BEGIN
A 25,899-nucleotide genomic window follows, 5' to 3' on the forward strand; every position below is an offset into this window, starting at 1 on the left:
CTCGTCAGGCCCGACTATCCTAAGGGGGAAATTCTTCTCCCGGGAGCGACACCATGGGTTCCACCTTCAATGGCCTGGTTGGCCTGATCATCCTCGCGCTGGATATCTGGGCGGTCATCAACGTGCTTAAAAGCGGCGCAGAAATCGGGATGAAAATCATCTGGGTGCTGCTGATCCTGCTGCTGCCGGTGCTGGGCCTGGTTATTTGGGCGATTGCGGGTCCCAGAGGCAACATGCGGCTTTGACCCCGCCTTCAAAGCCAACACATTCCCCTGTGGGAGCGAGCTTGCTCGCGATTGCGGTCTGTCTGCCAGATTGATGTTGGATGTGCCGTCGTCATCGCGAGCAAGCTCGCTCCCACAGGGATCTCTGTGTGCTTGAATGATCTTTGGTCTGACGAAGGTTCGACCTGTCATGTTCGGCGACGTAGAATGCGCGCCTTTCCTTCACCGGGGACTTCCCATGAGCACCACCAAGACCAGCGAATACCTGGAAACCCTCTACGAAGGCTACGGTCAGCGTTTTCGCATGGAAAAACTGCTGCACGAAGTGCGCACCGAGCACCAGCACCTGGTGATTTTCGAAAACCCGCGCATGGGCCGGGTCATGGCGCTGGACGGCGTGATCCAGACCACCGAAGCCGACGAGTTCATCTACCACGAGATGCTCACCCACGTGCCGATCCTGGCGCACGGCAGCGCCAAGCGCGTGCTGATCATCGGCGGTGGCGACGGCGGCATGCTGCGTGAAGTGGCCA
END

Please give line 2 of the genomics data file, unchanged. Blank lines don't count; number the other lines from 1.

CTCGTCAGGCCCGACTATCCTAAGGGGGAAATTCTTCTCCCGGGAGCGACACCATGGGTTCCACCTTCAATGGCCTGGTTGGCCTGATCATCCTCGCGCTGGATATCTGGGCGGTCATCAACGTGCTTAAAAGCGGCGCAGAAATCGGGATGAAAATCATCTGGGTGCTGCTGATCCTGCTGCTGCCGGTGCTGGGCCTGGTTATTTGGGCGATTGCGGGTCCCAGAGGCAACATGCGGCTTTGACCCCGCCTTCAAAGCCAACACATTCCCCTGTGGGAGCGAGCTTGCTCGCGATTGCGGTCTGTCTGCCAGATTGATGTTGGATGTGCCGTCGTCATCGCGAGCAAGCTCGCTCCCACAGGGATCTCTGTGTGCTTGAATGATCTTTGGTCTGACGAAGGTTCGACCTGTCATGTTCGGCGACGTAGAATGCGCGCCTTTCCTTCACCGGGGACTTCCCATGAGCACCACCAAGACCAGCGAATACCTGGAAACCCTCTACGAAGGCTACGGTCAGCGTTTTCGCATGGAAAAACTGCTGCACGAAGTGCGCACCGAGCACCAGCACCTGGTGATTTTCGAAAACCCGCGCATGGGCCGGGTCATGGCGCTGGACGGCGTGATCCAGACCACCGAAGCCGACGAGTTCATCTACCACGAGATGCTCACCCACGTGCCGATCCTGGCGCACGGCAGCGCCAAGCGCGTGCTGATCATCGGCGGTGGCGACGGCGGCATGCTGCGTGAAGTGGCCA